Spicy Black Bean Soup finished with Jamaican Rum
Whatever the season, there's always a good reason to make a spicy soup, and this Spicy Black Bean Soup finished with rum is an excellent choice.
Before I tell you about the soup, however, I have a confession. I use canned beans...a lot. Yes, I can make bean soups from dried beans, and sometimes that's the best way. But more often than not, I want to get the soup made quickly, and canned beans are really quite good. Furthermore, they can cut a couple of hours off the preparation time; and let's not forget the overnight soaking required for most dried beans.
For this soup, begin with a mirepoix of one whole yellow onion, one carrot, one stalk of celery, and as much red bell pepper (capsicum) as you like, everything diced, of course. Set your soup pot on medium low heat, add a splash of extra virgin olive oil, then add the mirepoix. Stir, cover, and sweat the vegetables for about five minutes. If you have it, I recommend a fused blood orange olive oil.
Add two quarts or liters of stock, either vegetable or chicken. Open two cans of black beans, drain them, and add them to the soup pot along with a whole orange, pierced. Be sure to wash the orange thoroughly. Let the soup simmer about 20 minutes while the flavors combine, then remove the orange and squeeze some of the juice into the pot.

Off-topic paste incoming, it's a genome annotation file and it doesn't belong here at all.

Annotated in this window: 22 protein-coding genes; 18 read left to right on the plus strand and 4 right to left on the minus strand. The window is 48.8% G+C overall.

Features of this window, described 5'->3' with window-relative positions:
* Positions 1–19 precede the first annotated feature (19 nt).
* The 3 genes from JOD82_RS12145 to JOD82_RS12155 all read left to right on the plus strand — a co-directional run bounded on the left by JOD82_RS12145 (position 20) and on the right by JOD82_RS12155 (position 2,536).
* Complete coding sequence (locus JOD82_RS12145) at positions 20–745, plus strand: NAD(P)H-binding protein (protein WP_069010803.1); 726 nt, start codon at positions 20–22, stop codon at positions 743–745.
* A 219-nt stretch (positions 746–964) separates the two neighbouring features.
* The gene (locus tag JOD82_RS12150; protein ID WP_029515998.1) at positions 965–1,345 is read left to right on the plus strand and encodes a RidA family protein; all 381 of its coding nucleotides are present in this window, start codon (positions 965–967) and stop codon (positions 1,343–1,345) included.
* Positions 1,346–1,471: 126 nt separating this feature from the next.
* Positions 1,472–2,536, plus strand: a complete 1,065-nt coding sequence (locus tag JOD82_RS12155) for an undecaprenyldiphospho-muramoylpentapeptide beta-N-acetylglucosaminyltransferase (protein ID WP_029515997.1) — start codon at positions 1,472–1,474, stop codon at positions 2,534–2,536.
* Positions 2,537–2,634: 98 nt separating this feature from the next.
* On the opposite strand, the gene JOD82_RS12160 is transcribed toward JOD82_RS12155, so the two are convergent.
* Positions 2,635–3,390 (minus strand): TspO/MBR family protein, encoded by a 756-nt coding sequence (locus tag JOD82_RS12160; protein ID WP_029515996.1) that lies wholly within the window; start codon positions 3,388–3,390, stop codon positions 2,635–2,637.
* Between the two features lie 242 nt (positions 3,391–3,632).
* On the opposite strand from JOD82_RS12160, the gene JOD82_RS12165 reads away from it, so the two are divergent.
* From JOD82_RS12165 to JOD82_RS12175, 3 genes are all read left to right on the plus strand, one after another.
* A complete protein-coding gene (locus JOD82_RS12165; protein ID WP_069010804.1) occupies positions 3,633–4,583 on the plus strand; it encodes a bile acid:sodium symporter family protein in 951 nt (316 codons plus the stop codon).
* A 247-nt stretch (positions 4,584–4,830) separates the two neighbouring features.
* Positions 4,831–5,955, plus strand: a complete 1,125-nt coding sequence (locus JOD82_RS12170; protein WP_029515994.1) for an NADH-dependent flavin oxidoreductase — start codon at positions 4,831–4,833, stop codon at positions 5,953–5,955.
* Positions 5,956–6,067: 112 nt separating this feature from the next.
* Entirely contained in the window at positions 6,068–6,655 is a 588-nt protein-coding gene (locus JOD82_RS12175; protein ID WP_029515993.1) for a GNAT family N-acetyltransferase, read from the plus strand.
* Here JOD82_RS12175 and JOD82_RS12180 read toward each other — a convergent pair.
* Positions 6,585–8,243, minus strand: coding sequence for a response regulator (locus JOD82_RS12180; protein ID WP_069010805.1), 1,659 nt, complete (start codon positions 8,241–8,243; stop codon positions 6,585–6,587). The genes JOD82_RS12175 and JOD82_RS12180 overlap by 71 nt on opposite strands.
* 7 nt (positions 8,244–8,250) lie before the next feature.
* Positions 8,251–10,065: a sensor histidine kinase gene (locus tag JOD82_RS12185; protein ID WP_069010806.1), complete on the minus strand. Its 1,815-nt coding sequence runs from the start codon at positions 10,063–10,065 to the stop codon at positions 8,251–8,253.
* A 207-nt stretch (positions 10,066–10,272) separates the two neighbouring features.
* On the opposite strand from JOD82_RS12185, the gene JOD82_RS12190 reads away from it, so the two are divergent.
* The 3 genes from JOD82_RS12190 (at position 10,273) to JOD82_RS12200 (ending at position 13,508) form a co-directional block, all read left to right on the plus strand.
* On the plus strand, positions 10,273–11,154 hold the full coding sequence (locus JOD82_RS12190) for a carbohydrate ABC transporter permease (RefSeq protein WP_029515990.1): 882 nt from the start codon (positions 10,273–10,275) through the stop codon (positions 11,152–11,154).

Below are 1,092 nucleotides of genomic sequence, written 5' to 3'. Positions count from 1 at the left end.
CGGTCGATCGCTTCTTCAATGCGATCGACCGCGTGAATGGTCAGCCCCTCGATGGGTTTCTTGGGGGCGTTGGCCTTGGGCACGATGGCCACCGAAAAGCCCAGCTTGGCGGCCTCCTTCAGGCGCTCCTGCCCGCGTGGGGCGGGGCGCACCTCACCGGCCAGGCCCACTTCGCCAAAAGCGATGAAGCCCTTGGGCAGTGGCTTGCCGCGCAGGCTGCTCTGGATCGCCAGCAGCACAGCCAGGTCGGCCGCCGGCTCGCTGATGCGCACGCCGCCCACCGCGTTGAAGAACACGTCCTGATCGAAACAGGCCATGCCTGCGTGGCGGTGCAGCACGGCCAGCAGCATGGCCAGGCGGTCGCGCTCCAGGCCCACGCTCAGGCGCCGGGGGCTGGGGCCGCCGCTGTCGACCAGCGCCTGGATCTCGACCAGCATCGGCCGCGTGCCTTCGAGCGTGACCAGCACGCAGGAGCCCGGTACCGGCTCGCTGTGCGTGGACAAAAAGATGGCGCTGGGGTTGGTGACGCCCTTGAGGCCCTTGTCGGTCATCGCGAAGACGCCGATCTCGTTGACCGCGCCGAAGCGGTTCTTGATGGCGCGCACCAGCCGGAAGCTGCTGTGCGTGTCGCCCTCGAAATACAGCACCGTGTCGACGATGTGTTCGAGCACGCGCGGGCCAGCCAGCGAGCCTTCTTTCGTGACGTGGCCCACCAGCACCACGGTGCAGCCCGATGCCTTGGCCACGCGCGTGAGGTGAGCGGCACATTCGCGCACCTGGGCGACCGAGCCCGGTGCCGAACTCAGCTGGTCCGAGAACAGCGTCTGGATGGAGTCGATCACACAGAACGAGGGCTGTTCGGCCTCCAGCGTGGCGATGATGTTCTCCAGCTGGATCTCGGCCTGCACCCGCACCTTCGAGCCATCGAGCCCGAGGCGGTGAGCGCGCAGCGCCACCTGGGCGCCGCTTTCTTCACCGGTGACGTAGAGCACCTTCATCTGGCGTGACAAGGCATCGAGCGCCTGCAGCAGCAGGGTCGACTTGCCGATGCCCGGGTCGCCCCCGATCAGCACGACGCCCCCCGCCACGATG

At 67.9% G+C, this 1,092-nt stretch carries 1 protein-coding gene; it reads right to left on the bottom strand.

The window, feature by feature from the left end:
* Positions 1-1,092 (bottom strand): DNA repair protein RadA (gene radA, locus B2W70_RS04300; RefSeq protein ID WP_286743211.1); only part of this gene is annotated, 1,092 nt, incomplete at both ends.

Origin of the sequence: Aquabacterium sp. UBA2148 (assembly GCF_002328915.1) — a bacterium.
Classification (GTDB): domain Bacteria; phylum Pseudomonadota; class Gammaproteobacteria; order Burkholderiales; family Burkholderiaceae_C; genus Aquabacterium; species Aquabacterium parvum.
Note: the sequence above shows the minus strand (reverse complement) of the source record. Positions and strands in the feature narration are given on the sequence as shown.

Orange and black bean is an excellent flavor pairing because the orange provides sweetness plus some acid to brighten flavors. If you use orange juice rather than a whole orange, be very gentle because the liquid will reduce somewhat, concentrating the flavors, and juice can become bitter rather quickly.
Back to the soup. While it's simmering, quickly sauté some chorizo. Drain it if you wish, but I like the additional fat in an otherwise virtually fat-free soup. After removing the orange, add the sautéed chorizo to the soup. Let the flavors marry, then taste and adjust the seasoning. I find that chorizo adds enough salt and spice, but you might disagree.
Finish the soup by adding a shot or two of rum. I prefer Jamaican rum, but that's just a taste preference. If you'll be serving this soup right away to young ones, you may want to let it simmer a few minutes to burn off the alcohol. Taste once more and adjust the seasoning if necessary.
One thing I really like about making a large pot of this soup is that I can use it for other things. For example, start with some cooked rice—if you have some roasted corn handy, add it—then add enough soup to flavor the rice, spread it in a baking dish, spoon on a layer of whatever salsa is handy, and bake it until thoroughly heated. I like to add cod or snapper covered with the same salsa and make a Southwestern-style baked fish and rice supper. If you make a large batch of the rice, it freezes well, or you can use it in burritos.